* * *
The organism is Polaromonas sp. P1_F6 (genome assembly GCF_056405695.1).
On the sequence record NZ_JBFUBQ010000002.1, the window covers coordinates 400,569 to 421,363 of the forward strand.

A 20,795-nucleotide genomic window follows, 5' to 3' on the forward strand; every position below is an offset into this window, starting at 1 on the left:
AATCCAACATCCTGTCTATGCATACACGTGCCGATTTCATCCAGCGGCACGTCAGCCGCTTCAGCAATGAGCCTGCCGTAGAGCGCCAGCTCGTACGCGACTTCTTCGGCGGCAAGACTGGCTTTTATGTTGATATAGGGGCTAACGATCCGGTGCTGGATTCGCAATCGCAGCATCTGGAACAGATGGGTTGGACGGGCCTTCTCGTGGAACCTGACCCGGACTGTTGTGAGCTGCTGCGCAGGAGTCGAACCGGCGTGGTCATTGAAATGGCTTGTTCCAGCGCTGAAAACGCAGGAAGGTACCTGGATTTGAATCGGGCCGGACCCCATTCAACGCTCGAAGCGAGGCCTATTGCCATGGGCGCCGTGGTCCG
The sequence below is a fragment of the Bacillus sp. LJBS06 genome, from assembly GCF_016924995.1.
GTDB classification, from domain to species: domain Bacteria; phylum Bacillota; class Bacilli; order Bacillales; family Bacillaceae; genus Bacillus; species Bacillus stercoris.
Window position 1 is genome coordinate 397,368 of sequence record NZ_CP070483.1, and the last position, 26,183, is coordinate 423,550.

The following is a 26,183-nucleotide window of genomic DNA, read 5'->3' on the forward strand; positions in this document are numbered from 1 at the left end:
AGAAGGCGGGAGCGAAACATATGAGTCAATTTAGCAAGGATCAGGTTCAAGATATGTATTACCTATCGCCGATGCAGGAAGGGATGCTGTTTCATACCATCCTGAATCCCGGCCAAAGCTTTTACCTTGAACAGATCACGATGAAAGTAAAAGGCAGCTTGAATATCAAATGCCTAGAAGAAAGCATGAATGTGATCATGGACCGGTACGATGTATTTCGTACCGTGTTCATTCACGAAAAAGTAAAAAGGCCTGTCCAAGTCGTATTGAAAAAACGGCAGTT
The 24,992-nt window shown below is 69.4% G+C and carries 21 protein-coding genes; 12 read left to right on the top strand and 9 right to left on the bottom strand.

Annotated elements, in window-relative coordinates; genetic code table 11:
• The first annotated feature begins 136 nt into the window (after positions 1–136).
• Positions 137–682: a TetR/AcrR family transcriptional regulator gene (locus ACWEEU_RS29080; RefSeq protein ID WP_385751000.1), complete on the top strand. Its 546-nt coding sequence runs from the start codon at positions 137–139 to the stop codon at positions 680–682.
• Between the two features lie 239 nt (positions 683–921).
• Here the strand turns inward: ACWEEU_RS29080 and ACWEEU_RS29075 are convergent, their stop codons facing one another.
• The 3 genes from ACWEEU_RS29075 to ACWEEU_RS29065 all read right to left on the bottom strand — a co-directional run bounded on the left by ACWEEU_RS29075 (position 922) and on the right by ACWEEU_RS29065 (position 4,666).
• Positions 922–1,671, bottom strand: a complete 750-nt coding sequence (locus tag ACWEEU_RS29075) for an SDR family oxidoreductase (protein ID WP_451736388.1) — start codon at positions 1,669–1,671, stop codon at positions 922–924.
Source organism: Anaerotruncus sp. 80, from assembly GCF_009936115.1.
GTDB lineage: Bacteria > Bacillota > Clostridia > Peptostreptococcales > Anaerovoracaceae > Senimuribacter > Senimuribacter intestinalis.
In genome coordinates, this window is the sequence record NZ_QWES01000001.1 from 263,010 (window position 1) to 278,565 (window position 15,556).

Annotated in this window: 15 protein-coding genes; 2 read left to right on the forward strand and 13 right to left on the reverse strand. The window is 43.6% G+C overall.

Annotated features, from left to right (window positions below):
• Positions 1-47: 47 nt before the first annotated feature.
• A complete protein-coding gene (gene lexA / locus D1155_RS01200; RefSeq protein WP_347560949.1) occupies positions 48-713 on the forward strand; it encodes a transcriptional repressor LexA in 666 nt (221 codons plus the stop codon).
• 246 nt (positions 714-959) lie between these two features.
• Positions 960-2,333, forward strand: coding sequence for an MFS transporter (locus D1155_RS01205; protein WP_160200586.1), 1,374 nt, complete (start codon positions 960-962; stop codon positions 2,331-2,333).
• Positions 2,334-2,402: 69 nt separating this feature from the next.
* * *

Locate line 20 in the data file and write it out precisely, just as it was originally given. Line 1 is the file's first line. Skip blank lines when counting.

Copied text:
In genome coordinates, this window is the sequence record NZ_QWES01000001.1 from 263,010 (window position 1) to 278,565 (window position 15,556).